The following morning, as crowds assembled for the annual Makawao Rodeo Parade, I saw many of the faces from the prior day. I recalled 11 years earlier when I donned a chartreuse t-shirt that read, “Ed Lindsey-Mayor 1998.” The parade was a familiar place for political candidates, and Uncle Ed was surely someone I felt motivated to support.
His candidacy never it made it past the primary election, though the issues and values he raised elevated election-year discussions. Little would I have expected that his example of boldly jumping into the political fray would be a path I myself would follow in years to come. Two years later, in 2000, I called Uncle Ed on short notice and asked him to provide a blessing at my wedding to my sweetheart, Heather. Obliging our request, Uncle Ed offered an invocation with great dignity and reverence, calling in the ancestors and spirits to come and celebrate our blessed union. Nine years later, we remain as grateful as we did on our wedding day.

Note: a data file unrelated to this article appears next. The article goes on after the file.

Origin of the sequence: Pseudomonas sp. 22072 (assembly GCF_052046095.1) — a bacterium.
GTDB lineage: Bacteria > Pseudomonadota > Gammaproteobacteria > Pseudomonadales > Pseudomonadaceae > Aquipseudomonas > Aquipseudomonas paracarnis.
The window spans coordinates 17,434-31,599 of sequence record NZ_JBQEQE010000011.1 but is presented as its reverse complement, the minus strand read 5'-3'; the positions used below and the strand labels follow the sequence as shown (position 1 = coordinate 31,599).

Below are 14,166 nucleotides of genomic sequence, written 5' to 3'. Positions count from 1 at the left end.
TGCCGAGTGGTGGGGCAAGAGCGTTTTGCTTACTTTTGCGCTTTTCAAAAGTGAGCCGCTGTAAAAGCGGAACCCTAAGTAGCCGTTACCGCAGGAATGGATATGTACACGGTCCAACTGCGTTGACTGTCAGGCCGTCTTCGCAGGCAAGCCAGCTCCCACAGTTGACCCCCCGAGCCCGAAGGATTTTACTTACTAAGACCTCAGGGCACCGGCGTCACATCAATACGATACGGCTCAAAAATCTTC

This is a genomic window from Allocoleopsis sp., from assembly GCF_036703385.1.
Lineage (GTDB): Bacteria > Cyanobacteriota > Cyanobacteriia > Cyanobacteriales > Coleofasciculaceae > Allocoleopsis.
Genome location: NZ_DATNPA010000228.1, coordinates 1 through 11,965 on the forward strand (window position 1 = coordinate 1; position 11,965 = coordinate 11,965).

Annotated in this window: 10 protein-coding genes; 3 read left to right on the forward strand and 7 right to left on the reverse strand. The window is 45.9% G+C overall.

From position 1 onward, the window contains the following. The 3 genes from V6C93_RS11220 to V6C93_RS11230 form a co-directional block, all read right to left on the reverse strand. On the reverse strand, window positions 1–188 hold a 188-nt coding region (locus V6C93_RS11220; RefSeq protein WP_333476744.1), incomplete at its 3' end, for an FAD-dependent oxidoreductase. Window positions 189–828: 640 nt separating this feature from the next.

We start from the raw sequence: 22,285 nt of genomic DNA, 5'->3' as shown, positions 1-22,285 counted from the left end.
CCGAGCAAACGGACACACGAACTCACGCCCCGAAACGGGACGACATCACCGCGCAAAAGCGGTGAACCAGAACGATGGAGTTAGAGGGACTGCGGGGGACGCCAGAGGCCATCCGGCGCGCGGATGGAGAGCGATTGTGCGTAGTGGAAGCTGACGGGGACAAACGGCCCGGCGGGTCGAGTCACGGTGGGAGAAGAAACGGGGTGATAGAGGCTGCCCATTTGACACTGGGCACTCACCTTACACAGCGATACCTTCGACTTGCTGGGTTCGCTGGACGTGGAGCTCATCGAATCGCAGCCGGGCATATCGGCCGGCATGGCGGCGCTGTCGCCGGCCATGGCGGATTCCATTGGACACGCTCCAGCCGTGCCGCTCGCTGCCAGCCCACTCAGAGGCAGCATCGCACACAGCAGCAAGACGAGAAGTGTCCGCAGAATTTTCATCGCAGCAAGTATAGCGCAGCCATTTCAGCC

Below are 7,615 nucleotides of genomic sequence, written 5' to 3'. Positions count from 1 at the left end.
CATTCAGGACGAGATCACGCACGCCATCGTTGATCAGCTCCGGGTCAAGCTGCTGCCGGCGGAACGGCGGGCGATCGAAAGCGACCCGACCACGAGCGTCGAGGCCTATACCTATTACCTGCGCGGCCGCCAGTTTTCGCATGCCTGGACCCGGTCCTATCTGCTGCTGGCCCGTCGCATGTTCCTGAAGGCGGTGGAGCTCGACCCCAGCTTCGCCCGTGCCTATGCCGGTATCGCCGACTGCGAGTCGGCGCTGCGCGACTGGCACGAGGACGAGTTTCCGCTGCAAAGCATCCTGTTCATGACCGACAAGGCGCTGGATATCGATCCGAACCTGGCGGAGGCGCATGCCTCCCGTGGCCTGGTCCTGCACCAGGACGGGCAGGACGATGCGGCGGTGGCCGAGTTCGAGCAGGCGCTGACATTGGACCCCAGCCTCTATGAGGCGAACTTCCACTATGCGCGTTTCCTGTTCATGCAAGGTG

Ed Lindsey was a friend and hero to many, and a spirited warrior for the `aina. Though we will miss him in our daily musings, his journeys and work are now complete, and he is now among the ancestors we may call to bless our endeavors. As his sister Roselle said, now it’s up to us.